public recreation area encompassing more than 6,300 acres along 14 miles of Seneca Creek in its run to the Potomac River in Montgomery County, Do we have any disc golf fans? Seneca Creek State Park is home to a twenty-seven-hole disc golf course. Located in Gaithersburg, Seneca Creek State Park is a day-use park with boat rentals for use on the beautiful 90-acre Clopper Lake. This park is best for picnicing with a nearby tire-themed playground nearby.  They do not permit swimming or wading in this lake. Horseback riding, hiking, and bicycling are available on 50+ miles of trails.

6. Washington Monument State Park

No, we are not in Washington DC. Maryland has their own Washington Monument in Middletown on South Mountain.
This peculiar-looking monument was built in 1827 to honor President George Washington. This Washington Monument is built of rough stone, and when you climb to the top, it provides a spectacular panoramic view of the rural farmlands, rolling hills, and gorgeous mountains.
This historic park is home to the South Mountain State Battlefield. It is where the first major Civil War battle in Maryland was fought.
Washington Monument State Park is a day-use park and has a museum, picnic pavilion, and comfort station.

7. Calvert Cliffs State Park

Let’s go back in time. Calvert Cliffs State Park has some impressive twenty million-year-old cliffs and fossils from prehistoric species.
Twenty-four miles of cliffs extending from Chesapeake Beach to Drum Point on the eastern side of the Calvert Peninsula near Lusby, Maryland, are showcased in the park. Experts feel the cliffs were formed when most of the state was covered by shallow water. When the sea receded, the cliffs were visible. Other amenities include a sandy beach, hiking trails, fishing, and marshlands. They also have a recycled tire playground for the kids.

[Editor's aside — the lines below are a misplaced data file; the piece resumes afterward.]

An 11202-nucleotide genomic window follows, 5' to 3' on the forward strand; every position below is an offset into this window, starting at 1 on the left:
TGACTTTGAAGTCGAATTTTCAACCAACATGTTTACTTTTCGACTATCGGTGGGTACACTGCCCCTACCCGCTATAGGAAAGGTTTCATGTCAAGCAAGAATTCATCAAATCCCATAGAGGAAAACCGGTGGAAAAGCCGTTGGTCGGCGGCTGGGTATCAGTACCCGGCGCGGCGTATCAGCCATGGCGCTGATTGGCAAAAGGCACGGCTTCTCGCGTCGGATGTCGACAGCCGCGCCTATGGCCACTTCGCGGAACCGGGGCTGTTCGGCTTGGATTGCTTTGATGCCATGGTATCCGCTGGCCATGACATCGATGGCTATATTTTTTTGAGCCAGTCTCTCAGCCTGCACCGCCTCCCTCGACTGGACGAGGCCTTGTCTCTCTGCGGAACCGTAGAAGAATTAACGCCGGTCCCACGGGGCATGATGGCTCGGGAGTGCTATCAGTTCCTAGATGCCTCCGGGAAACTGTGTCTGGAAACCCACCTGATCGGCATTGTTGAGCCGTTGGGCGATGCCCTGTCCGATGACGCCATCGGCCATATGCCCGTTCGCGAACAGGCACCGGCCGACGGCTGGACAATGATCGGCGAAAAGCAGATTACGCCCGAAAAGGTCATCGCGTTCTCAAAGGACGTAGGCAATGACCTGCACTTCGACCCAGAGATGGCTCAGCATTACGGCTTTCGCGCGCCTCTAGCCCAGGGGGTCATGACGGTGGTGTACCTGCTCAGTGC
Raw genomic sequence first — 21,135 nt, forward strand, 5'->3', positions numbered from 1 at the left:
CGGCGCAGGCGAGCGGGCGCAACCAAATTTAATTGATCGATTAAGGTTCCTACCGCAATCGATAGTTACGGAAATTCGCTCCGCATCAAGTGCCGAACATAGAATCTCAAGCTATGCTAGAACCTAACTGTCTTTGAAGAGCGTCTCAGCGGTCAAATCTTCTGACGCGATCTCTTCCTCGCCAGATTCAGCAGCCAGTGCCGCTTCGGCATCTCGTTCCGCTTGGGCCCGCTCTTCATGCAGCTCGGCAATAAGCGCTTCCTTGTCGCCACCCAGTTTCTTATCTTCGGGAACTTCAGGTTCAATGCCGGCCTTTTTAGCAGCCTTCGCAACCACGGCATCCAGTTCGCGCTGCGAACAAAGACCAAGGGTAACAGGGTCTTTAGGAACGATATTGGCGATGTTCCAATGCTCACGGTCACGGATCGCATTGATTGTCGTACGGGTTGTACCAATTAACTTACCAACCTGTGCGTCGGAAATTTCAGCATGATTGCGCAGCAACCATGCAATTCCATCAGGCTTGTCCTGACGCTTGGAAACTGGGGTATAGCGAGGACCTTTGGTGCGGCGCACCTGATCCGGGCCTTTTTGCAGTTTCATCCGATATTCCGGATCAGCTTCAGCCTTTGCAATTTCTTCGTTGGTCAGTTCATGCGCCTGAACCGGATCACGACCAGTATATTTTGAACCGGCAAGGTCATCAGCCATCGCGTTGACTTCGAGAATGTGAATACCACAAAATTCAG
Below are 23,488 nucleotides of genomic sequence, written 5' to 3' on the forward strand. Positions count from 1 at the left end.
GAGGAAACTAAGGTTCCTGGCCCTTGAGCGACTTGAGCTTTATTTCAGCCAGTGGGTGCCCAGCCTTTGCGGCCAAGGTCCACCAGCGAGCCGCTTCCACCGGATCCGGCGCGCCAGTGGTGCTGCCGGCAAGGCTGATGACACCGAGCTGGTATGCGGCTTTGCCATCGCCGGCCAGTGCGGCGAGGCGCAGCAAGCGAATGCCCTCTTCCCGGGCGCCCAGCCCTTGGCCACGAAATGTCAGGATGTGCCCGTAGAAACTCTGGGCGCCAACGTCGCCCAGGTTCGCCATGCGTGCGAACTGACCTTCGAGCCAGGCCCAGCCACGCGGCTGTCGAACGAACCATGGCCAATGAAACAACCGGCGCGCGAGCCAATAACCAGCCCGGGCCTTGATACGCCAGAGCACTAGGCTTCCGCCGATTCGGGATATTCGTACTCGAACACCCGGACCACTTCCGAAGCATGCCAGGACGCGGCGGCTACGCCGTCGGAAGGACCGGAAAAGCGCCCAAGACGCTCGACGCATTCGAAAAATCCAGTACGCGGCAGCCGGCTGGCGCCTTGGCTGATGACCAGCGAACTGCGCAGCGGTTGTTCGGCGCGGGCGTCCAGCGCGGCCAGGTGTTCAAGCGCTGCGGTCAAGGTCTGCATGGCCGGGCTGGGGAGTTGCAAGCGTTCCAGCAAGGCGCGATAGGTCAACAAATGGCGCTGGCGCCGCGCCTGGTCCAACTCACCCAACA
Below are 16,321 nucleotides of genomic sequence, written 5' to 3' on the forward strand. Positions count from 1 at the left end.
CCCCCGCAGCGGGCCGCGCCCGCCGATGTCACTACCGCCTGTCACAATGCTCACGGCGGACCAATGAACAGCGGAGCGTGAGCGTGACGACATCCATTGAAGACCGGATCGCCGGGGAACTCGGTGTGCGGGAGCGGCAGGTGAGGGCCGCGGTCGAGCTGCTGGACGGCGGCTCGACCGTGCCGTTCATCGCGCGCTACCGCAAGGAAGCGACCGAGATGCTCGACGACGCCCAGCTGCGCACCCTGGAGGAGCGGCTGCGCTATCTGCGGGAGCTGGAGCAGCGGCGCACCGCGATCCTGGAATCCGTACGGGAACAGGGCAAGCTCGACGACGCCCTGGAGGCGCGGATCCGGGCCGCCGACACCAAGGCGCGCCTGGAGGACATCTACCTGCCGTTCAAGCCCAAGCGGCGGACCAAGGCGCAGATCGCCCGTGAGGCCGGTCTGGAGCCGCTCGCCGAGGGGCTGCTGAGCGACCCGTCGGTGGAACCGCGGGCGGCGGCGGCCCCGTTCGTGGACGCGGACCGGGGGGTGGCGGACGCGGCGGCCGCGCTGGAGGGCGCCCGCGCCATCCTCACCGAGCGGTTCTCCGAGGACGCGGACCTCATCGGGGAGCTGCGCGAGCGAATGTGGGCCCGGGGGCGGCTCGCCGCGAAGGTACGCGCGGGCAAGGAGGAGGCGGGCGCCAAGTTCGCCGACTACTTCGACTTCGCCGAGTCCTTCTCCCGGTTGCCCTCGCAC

Be aware, the park charges a cash-only entry fee.

8. Rocky Gap State Park

Is lady luck on your side? You can try your luck at the slots or other games when visiting Rocky Gap State Park. The 3,000-acre public recreation area near Cumberland in Allegany County is also home to the privately-owned Rocky Gap Casino located in the park.
There is lots of noise and action inside the casino. Take a few steps, and you are outside on the beautiful deck and patio overlooking the serene Lake Habeeb. You can look across the 243-acre lake and see the visitor center and one of the three beach areas.
Rocky Gap State Park offers a plethora of recreational activities, including camping, boating, fishing, swimming, mountain biking, picnicking, hiking, and more.
Gaming, several restaurants, hotel accommodations, boat rentals, an indoor/outdoor pool, and a spa are part of the casino. They also have live entertainment on select evenings.

9. Gunpowder Falls State Park

Maryland’s largest state park, Gunpowder Falls State Park, has 18,000 acres and, you guessed it, some magnificent waterfalls.
Canoeing, kayaking, crabbing, tubing, fishing, hunting, and picnicking can are available at Gunpowder Falls State Park. Cross-country skiing, horseback riding, hiking, and biking can be enjoyed on over 120 miles of trails.
Big and Little Gunpowder Falls are “can’t miss” things to see when you visit.
Strangely enough, Gunpowder Falls State Park is closed on weekends and holidays. So visit this park during the week.
Maryland has a State Park for everyone from the Chesapeake Bay to the ocean to the Underground Railroad. Which park will you choose for your next family adventure?